The #FeesMustFall Movement calling for Black South African Academics, Black Academics fighting for recognition: The role of the Constitution, 1996

Paper presented at the 2017 CLEA Conference in Melbourne

Ntombizozuko Dyani-Mhango
University of the Witwatersrand

The Fallist movements have called for the decolonization of the curricular, free and quality education and black Academics who reflect the demographics of South Africa. The media has focused only to the call for free and quality education and decolonization. The demand for Black Academics is not well publicized. The call for the visibility of black senior Academics is not something new. Some black Academics have been writing about their lived experiences in the universities and the need to for diversified and inclusive faculties.
The South African Constitution, 1996 is known as the transformative constitution – a term coined by Prof Karl Klare. According to Klare, the Constitution ‘is a long term project committed to transforming our country’s political and social institutions and power relations through participatory and democratic processes. The late former Chief Justice Langa saw the Constitution as an ideal that envisages a society that will always be open to change and contestation.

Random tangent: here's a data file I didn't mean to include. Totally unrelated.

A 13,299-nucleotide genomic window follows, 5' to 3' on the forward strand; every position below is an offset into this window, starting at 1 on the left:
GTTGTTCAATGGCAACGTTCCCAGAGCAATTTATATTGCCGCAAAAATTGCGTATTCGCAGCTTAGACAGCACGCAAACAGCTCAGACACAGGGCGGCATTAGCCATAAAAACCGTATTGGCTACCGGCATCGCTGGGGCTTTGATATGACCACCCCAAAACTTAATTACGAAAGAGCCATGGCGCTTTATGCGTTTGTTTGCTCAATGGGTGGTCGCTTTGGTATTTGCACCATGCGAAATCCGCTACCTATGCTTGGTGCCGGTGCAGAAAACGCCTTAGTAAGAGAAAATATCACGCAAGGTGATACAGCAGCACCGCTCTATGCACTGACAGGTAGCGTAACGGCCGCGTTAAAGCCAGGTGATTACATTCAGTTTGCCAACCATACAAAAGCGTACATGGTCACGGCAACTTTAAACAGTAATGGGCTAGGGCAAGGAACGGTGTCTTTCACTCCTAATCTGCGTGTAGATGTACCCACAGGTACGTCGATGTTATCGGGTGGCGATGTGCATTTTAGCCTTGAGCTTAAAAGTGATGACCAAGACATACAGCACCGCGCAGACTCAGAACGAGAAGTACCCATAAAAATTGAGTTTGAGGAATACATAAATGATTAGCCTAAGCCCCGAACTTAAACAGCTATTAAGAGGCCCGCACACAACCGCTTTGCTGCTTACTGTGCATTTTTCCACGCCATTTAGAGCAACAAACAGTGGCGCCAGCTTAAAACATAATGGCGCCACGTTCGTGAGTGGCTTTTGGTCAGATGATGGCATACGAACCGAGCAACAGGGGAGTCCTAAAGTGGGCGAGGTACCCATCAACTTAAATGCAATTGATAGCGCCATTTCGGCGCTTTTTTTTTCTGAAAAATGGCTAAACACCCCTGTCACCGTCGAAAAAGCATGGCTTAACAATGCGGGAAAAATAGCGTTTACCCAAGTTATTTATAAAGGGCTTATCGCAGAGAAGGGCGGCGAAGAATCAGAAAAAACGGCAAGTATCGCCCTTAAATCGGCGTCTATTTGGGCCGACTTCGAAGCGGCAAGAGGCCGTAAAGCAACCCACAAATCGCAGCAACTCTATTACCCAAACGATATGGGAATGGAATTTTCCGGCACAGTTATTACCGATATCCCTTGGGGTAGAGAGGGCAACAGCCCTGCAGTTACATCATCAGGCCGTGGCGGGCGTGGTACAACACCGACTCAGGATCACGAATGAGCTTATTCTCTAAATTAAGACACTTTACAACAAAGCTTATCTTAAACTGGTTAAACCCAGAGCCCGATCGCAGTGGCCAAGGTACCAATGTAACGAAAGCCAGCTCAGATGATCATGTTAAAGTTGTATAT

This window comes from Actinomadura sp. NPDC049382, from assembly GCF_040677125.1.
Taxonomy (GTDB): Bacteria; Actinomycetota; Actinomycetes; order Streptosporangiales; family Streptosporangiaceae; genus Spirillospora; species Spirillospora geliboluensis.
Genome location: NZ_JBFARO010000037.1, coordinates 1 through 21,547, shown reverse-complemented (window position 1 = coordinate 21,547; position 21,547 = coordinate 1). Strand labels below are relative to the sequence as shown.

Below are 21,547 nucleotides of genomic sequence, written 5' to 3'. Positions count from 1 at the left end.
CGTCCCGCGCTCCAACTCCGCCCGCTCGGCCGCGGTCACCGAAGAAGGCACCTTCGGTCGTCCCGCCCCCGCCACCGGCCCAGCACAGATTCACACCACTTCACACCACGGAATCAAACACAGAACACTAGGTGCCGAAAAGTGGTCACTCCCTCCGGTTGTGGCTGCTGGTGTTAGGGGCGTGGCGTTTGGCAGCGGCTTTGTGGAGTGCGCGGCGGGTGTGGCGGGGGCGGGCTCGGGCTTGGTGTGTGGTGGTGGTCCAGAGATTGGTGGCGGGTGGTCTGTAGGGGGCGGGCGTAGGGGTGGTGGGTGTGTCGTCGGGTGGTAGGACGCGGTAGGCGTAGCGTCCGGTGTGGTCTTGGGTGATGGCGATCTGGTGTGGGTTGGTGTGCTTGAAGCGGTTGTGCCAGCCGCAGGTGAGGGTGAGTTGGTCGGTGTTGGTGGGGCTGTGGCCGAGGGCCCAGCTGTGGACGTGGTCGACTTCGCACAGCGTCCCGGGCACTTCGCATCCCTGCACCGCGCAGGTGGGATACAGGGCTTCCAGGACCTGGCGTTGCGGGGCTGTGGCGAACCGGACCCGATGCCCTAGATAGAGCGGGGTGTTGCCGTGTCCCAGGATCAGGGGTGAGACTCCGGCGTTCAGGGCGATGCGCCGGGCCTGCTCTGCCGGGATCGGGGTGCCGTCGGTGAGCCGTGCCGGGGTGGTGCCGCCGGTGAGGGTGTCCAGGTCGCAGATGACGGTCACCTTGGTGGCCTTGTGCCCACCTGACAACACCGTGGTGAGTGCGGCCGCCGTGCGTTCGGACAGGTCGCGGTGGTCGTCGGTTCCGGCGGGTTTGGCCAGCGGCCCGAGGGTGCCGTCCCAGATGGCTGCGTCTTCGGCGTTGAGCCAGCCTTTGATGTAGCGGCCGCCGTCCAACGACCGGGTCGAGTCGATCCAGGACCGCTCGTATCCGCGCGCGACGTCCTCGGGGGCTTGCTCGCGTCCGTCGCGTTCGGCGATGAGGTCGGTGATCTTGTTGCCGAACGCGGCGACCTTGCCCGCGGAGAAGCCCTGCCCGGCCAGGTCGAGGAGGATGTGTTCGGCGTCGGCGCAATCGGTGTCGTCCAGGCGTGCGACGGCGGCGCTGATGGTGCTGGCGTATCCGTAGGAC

South Africa’s Constitution, requires the state to make provisions for remedial equality in order to redress the injustices of the past. In other words, the Constitution allows for unfair discriminatory practices on the grounds of race and gender for this purpose.
In the recent constitutional Court decision of SAPS v Solidarity obo Barnard, Moseneke DCJ reminded us that the Constitution was designed to do more than record or confer formal equality. The Constitution requires that active steps be taken in order to achieve substantive equality, particularly for those who were disadvantaged by past unfair discrimination. It has been over 21 years since the adoption of this new transformative constitution. Why are we still having debates about our universities’ academics not reflecting the South African demographics? How transformative is the Constitution, 1996? Whose role is it to ensure that there are black South African academics in the universities? The proposed paper will attempt to answer these questions. Besides looking at the provisions of the Constitution, it will analyse measures that have already been taken by the government and some universities to ensure diversity.

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